The mathematical scientist must not only be a competent mathematician but must be knowledgeable in the area to which mathematics is being applied. Thus, the applied mathematician must be concerned with the construction and interpretation of appropriate models; students must communicate with scientists in their language.
The art of formulating models requires that the modeler make choices about which factors to include and which to exclude. The goal is to produce a model that is realistic enough that it reflects the essential aspects of the phenomena being modeled, but simple enough that it can be treated mathematically.
Often the model is constructed to answer a specific question. Sometimes the modeler must either simplify the model so it can be analysed, or devise new mathematical methods that will permit an analysis of the model. Often a combination of analytical and numerical methods are used. The modeling process may involve a sequence of models of increasing complexity. Problems sometimes lead to new mathematical methods, and existing mathematical methods often lead to new insights into the problems. The successful applied mathematical scientist must be comfortable and confident in both mathematics and the field of application.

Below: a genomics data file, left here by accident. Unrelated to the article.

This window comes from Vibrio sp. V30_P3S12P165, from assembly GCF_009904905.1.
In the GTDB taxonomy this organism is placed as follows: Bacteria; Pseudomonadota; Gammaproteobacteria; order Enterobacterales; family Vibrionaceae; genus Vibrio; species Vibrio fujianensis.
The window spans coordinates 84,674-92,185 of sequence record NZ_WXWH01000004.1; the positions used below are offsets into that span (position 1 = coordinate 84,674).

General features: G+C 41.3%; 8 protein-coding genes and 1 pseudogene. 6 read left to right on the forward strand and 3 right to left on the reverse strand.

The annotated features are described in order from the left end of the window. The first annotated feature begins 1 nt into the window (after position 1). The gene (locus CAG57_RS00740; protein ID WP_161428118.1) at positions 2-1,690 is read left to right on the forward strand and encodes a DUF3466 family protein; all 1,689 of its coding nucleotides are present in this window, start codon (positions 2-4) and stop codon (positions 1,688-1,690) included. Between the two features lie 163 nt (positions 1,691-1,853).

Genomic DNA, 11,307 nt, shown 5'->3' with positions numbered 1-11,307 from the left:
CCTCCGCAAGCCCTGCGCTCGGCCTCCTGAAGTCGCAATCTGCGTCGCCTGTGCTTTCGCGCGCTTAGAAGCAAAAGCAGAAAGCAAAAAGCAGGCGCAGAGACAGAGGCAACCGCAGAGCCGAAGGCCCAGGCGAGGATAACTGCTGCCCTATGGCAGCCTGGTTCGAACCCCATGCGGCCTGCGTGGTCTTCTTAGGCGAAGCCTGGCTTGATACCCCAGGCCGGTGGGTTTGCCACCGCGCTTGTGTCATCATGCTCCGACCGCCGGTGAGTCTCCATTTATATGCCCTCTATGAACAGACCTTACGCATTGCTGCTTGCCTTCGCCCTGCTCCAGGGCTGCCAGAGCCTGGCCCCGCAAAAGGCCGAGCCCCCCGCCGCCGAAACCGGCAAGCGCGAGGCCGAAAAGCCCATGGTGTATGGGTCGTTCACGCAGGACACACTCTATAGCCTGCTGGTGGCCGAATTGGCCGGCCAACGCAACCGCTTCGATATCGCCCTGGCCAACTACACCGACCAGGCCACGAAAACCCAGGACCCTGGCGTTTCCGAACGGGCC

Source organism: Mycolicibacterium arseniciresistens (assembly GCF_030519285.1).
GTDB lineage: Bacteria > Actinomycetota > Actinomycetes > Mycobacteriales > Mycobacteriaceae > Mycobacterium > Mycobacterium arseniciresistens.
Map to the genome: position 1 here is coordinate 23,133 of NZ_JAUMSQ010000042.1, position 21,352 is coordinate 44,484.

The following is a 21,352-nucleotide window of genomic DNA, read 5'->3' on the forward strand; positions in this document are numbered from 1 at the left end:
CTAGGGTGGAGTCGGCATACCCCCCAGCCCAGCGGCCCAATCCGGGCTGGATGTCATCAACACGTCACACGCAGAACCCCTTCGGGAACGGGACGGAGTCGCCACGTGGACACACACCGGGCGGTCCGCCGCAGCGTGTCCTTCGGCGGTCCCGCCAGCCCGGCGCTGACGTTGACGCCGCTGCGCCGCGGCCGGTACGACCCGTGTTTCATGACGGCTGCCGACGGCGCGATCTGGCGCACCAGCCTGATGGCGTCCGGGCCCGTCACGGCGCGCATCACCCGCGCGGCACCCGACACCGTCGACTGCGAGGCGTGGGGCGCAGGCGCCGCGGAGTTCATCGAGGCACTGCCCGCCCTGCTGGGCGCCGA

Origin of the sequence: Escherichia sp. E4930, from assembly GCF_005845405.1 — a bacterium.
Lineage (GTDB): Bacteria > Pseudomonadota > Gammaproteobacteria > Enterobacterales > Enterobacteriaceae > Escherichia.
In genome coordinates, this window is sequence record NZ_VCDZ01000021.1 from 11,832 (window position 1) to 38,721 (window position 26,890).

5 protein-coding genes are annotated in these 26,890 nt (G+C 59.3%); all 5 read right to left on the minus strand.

Applied mathematical and computational sciences is a name used to encompass the many analytical and numerical methods used to solve certain types of scientific problems. This name more accurately reflects the nature of modern "applied mathematics" since it also includes the area of scientific computing, which includes many components of computational processes, such as numerical analysis, algorithms for machines with vector and parallel architectures, visualization, simulation, and computer-aided design. In the Applied Mathematics division of the Department of Mathematical Sciences at Liverpool , we study the behaviour of materials, the environmental sciences, mathemaitcal bioloy, etc. Why not look at the entries under the research heading for more detail? (U. Liverpool);
4. Applied mathematics is a branch of mathematics that concerns itself with the application of mathematical knowledge to other domains. Such applications include numerical analysis, mathematics of engineering, linear programming, optimization and operations research, continuous modelling, mathematical biology and bioinformatics, information theory, game theory, probability and statistics, financial mathematics, actuarial science, cryptography and hence combinatorics and even finite geometry to some extent, graph theory as applied to network analysis, and a great deal of what is called computer science.
The question of what is applied mathematics does not answer to logical classification so much as to the sociology of professionals who use mathematics. The mathematical methods are usually applied to the specific problem field by means of a mathematical model of the system.
Engineering mathematics describes physical processes, and so is often indistinguishable from theoretical physics. Important subdivisions include: fluid dynamics, acoustic theory, Maxwell's equations that govern electromagnetism, mechanics, numerical relativity etc. (Answers);